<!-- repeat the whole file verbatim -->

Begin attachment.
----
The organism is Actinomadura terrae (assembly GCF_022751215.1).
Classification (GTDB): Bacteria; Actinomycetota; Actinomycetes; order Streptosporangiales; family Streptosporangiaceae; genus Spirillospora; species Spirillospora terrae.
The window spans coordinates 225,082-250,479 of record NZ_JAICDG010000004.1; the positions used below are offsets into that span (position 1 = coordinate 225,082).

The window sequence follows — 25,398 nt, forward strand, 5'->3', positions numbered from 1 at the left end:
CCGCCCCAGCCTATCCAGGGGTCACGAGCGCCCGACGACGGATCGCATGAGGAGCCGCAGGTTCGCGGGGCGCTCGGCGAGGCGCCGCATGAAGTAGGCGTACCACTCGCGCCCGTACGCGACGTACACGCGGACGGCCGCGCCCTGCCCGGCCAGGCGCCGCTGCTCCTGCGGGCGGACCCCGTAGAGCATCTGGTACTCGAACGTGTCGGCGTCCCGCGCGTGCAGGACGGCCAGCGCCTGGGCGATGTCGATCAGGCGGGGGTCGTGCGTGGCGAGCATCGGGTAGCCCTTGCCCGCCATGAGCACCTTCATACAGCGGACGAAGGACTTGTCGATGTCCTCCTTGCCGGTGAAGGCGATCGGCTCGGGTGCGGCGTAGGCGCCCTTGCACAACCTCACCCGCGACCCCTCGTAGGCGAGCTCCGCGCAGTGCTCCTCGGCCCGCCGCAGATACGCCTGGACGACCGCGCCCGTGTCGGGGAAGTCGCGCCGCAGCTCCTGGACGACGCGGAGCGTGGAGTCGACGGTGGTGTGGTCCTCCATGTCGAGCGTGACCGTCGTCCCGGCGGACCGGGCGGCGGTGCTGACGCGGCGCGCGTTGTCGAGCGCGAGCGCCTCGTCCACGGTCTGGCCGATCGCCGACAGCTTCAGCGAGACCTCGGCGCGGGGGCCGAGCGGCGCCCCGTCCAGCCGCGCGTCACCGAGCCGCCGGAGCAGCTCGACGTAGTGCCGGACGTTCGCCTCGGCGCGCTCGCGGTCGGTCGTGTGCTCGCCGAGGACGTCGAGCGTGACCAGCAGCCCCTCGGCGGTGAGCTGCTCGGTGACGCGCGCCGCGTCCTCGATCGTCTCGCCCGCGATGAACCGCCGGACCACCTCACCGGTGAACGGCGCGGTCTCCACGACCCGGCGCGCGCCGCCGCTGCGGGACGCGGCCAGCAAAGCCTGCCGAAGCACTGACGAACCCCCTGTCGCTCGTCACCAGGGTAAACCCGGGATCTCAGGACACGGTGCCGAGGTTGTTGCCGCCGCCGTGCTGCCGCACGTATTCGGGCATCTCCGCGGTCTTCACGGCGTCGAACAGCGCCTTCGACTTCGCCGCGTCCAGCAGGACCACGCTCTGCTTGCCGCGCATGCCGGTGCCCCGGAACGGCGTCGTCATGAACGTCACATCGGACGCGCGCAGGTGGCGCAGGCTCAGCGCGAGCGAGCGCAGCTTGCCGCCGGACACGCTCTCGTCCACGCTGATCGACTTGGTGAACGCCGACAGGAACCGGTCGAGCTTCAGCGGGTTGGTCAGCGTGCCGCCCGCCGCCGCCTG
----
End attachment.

The organism is Actinomadura terrae (assembly GCF_022751215.1).
Classification (GTDB): Bacteria; Actinomycetota; Actinomycetes; order Streptosporangiales; family Streptosporangiaceae; genus Spirillospora; species Spirillospora terrae.
The window spans coordinates 225,082-250,479 of record NZ_JAICDG010000004.1; the positions used below are offsets into that span (position 1 = coordinate 225,082).

The window sequence follows — 25,398 nt, forward strand, 5'->3', positions numbered from 1 at the left end:
CCGCCCCAGCCTATCCAGGGGTCACGAGCGCCCGACGACGGATCGCATGAGGAGCCGCAGGTTCGCGGGGCGCTCGGCGAGGCGCCGCATGAAGTAGGCGTACCACTCGCGCCCGTACGCGACGTACACGCGGACGGCCGCGCCCTGCCCGGCCAGGCGCCGCTGCTCCTGCGGGCGGACCCCGTAGAGCATCTGGTACTCGAACGTGTCGGCGTCCCGCGCGTGCAGGACGGCCAGCGCCTGGGCGATGTCGATCAGGCGGGGGTCGTGCGTGGCGAGCATCGGGTAGCCCTTGCCCGCCATGAGCACCTTCATACAGCGGACGAAGGACTTGTCGATGTCCTCCTTGCCGGTGAAGGCGATCGGCTCGGGTGCGGCGTAGGCGCCCTTGCACAACCTCACCCGCGACCCCTCGTAGGCGAGCTCCGCGCAGTGCTCCTCGGCCCGCCGCAGATACGCCTGGACGACCGCGCCCGTGTCGGGGAAGTCGCGCCGCAGCTCCTGGACGACGCGGAGCGTGGAGTCGACGGTGGTGTGGTCCTCCATGTCGAGCGTGACCGTCGTCCCGGCGGACCGGGCGGCGGTGCTGACGCGGCGCGCGTTGTCGAGCGCGAGCGCCTCGTCCACGGTCTGGCCGATCGCCGACAGCTTCAGCGAGACCTCGGCGCGGGGGCCGAGCGGCGCCCCGTCCAGCCGCGCGTCACCGAGCCGCCGGAGCAGCTCGACGTAGTGCCGGACGTTCGCCTCGGCGCGCTCGCGGTCGGTCGTGTGCTCGCCGAGGACGTCGAGCGTGACCAGCAGCCCCTCGGCGGTGAGCTGCTCGGTGACGCGCGCCGCGTCCTCGATCGTCTCGCCCGCGATGAACCGCCGGACCACCTCACCGGTGAACGGCGCGGTCTCCACGACCCGGCGCGCGCCGCCGCTGCGGGACGCGGCCAGCAAAGCCTGCCGAAGCACTGACGAACCCCCTGTCGCTCGTCACCAGGGTAAACCCGGGATCTCAGGACACGGTGCCGAGGTTGTTGCCGCCGCCGTGCTGCCGCACGTATTCGGGCATCTCCGCGGTCTTCACGGCGTCGAACAGCGCCTTCGACTTCGCCGCGTCCAGCAGGACCACGCTCTGCTTGCCGCGCATGCCGGTGCCCCGGAACGGCGTCGTCATGAACGTCACATCGGACGCGCGCAGGTGGCGCAGGCTCAGCGCGAGCGAGCGCAGCTTGCCGCCGGACACGCTCTCGTCCACGCTGATCGACTTGGTGAACGCCGACAGGAACCGGTCGAGCTTCAGCGGGTTGGTCAGCGTGCCGCCCGCCGCCGCCTG